Since the first recorded COVID-19 case in New Zealand in February 2020, the country has…
Once upon a time, for many kiwis, being in a boat on the ocean was all about fishing, fishing and more fishing. Many of us have photo albums of old holiday snaps, where Stubbies-clad dads stand beside sunburnt kids, all beaming over a swag of fish, their trophies arranged just so on the summer brown grass. So many fish, so many species, and far more than could be eaten comfortably by even the largest family.
But that was then, and today many of us look at those photographs and feel regret, not pride because the tide has turned.
Admittedly, not everyone sees the need for change, and billboards still advertise fishing gear with taglines like, “Fish Don’t Stand A Chance!” On a favourable day, it’s not uncommon to see hordes of boats dotted around the shores of the rock stacks, reefs and islands of The Noises, filled with people all busily fishing.
Sue Neureuter recalls how her dad Brian was well ahead of his time with regards to limiting your catch, as opposed to catching your limit. When she, Rod and Zoe went fishing back in the ‘60s and ‘70s, if they caught more than they could eat, they’d have to sit at the table until every last morsel was consumed. “And you sure learn not to overfish more than twice, when that’s the kaupapa.”
In recent years, Brian’s stance has become more mainstream, and to find out how anglers are evolving, we spoke to three once-enthusiastic fisher-people who are consciously viewing the ocean through a new lens.
Henry, a regular on Rakino, grew up on a farm in the South Island, where he remembers catching trout and salmon in the creeks and rivers. “We grew up eating lamb and mutton every day – so to have fish was a big deal.” Although Henry didn’t fish in the sea until he was in his 20s. Arriving in Auckland in the ‘90s, when Henry first fished in the Hauraki Gulf, most anglers he knew aimed, “to fill the bin. To get 20+ fish, then share the fish round friends, and eat fish for days. I remember massive schools of kahawai from Motutapu to Rakino. Snapper were easier to catch back then too, yet today while there are many more lures and techniques that make it easier for fisherman, it’s much harder to catch them, and that’s because there is definitely less fish than 20 years ago.”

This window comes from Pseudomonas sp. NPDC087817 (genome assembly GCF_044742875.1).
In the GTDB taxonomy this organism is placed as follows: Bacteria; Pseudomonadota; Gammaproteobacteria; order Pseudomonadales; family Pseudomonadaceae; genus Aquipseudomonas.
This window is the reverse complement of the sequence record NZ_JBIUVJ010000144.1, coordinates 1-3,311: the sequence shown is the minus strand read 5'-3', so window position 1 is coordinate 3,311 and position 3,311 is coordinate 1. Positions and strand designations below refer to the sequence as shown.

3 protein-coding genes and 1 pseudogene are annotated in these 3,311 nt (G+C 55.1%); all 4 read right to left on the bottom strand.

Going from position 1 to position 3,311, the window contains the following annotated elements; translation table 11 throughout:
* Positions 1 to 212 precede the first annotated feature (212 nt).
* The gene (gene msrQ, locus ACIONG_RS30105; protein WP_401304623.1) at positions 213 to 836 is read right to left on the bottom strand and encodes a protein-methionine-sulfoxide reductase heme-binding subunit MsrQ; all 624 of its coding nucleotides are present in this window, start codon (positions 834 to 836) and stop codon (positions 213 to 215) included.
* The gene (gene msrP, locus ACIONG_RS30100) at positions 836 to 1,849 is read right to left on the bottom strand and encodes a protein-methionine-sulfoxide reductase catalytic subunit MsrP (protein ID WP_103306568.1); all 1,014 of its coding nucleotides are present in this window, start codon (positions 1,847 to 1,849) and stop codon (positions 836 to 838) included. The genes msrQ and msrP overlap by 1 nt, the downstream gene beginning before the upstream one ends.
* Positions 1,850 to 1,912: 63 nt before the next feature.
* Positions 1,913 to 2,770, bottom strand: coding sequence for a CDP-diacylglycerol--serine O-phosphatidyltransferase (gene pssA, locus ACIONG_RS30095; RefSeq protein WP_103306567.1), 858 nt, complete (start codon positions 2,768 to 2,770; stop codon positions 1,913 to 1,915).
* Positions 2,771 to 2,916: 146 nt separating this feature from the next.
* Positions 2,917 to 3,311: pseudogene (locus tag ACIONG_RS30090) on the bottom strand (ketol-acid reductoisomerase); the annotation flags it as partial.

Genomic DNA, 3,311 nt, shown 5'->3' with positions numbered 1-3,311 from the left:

Which means Henry’s philosophy has changed. “After learning more about the impact humans have had on the Hauraki Gulf, I’m not going to fill a bin with fish. I’ve also learnt, without big snapper and crayfish, kina get out of control. Snorkelling through kina barrens on my doorstep makes it very real, and much easier for me to put big fish back, or just not go fishing at all. Of course catching your own fish and eating it is a great thing to do, and to feed visitors from the sea, but we just must do it less. My kids know so much more about eco-systems and the damage humans are doing. They like fishing, but they understand we need to do things differently if we want to fish into the future.”
A little further north, Peter’s family have had a bach on Kawau Island for several generations and he’s been going there since he was three-months-old. As a teen in the holidays, Peter would rise early and row out in his dinghy to the middle of Vivian Bay to see what he could catch. “I didn’t really even know how to fish. I’d just strap a bit of old bait to a line and I’d catch a fish. Snapper, john dory, trevally, gurnard. But you don’t see those species any more, it’s really just snapper. And the more I’ve learnt about the state of the Hauraki Gulf, the less I tend to fish. I might have all the gear, but these days I maybe only fish once or twice over the summer, because however much I might enjoy eating fish fresh from the ocean, it’s getting harder to justify.”
Telling a similar story from a different island, Tim grew up in central Taranaki, a long way from the sea. “When I was young, I caught eels, but I didn’t learn to catch snapper or crayfish until 20 years ago, when I bought a place on Barrier, and taught myself. I became very good at it.” But these days, Tim doesn’t see the big crays he used to see, and he rarely takes one. “Another thing I’ve noticed in the last couple of years, I’ve seen vibrant kelp forest become kina barrens, and all the cray holes are empty. This is very sad, when you have come to know a place intimately.”
Tim now calls Aotea home and he takes pride in fishing with respect, taking nothing more than is needed for the table. “The act of fishing brings me into a relationship with place and it fosters humility and wonder. I clean my fish with respect. I eat fish with respect. Nothing is wasted. But I do believe a collective slowing down is needed. “
A tale of three fishers, all of whom have seen change and are changing because of it. Hopefully it’s catching, this philosophy of catching less, and the waters around Tīkapa Moana Te Moananui-ā-Toi will flourish because of it. And on a good day, when conditions are favourable, of course we’ll still see a fair few boats around The Noises but, instead of fishing, the people onboard will be marvelling at birds working, or watching dolphins and even whales. Snorkellers and SCUBA divers will be thrilled to swim with the abundant marine life, and appreciation will supersede extraction as people’s motivation for being on the ocean.